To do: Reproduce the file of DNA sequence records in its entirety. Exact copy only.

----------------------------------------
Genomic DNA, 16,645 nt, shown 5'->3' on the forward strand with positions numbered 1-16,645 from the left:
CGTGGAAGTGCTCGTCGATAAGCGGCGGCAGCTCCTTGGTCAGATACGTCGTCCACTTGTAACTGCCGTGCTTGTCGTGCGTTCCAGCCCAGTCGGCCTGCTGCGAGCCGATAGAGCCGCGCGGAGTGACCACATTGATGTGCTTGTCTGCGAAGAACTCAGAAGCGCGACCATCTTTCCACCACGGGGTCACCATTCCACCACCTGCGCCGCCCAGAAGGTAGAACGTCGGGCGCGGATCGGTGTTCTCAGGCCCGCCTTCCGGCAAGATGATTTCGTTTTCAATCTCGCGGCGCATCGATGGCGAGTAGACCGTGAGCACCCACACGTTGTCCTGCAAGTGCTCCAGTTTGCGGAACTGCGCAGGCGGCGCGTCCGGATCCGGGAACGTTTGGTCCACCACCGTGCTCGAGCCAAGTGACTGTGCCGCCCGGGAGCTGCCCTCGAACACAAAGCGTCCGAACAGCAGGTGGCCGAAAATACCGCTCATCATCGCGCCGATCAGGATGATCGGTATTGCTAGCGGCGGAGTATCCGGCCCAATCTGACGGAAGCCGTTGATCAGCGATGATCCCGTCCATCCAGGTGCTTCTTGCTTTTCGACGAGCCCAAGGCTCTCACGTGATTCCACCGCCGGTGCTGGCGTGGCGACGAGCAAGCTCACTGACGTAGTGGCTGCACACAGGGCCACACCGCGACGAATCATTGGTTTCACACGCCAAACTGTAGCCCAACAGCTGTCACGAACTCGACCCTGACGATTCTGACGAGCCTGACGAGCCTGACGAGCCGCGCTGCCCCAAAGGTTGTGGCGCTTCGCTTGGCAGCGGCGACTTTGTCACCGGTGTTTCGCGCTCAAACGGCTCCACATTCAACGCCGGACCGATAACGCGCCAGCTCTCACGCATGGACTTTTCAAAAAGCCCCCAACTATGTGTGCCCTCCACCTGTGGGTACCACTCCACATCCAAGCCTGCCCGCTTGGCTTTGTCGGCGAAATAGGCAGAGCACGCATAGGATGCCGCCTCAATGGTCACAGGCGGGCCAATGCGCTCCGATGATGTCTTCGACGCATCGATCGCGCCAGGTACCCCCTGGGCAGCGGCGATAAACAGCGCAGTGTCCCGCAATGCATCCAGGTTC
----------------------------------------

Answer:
Genomic DNA, 16,645 nt, shown 5'->3' on the forward strand with positions numbered 1-16,645 from the left:
CGTGGAAGTGCTCGTCGATAAGCGGCGGCAGCTCCTTGGTCAGATACGTCGTCCACTTGTAACTGCCGTGCTTGTCGTGCGTTCCAGCCCAGTCGGCCTGCTGCGAGCCGATAGAGCCGCGCGGAGTGACCACATTGATGTGCTTGTCTGCGAAGAACTCAGAAGCGCGACCATCTTTCCACCACGGGGTCACCATTCCACCACCTGCGCCGCCCAGAAGGTAGAACGTCGGGCGCGGATCGGTGTTCTCAGGCCCGCCTTCCGGCAAGATGATTTCGTTTTCAATCTCGCGGCGCATCGATGGCGAGTAGACCGTGAGCACCCACACGTTGTCCTGCAAGTGCTCCAGTTTGCGGAACTGCGCAGGCGGCGCGTCCGGATCCGGGAACGTTTGGTCCACCACCGTGCTCGAGCCAAGTGACTGTGCCGCCCGGGAGCTGCCCTCGAACACAAAGCGTCCGAACAGCAGGTGGCCGAAAATACCGCTCATCATCGCGCCGATCAGGATGATCGGTATTGCTAGCGGCGGAGTATCCGGCCCAATCTGACGGAAGCCGTTGATCAGCGATGATCCCGTCCATCCAGGTGCTTCTTGCTTTTCGACGAGCCCAAGGCTCTCACGTGATTCCACCGCCGGTGCTGGCGTGGCGACGAGCAAGCTCACTGACGTAGTGGCTGCACACAGGGCCACACCGCGACGAATCATTGGTTTCACACGCCAAACTGTAGCCCAACAGCTGTCACGAACTCGACCCTGACGATTCTGACGAGCCTGACGAGCCTGACGAGCCGCGCTGCCCCAAAGGTTGTGGCGCTTCGCTTGGCAGCGGCGACTTTGTCACCGGTGTTTCGCGCTCAAACGGCTCCACATTCAACGCCGGACCGATAACGCGCCAGCTCTCACGCATGGACTTTTCAAAAAGCCCCCAACTATGTGTGCCCTCCACCTGTGGGTACCACTCCACATCCAAGCCTGCCCGCTTGGCTTTGTCGGCGAAATAGGCAGAGCACGCATAGGATGCCGCCTCAATGGTCACAGGCGGGCCAATGCGCTCCGATGATGTCTTCGACGCATCGATCGCGCCAGGTACCCCCTGGGCAGCGGCGATAAACAGCGCAGTGTCCCGCAATGCATCCAGGTTC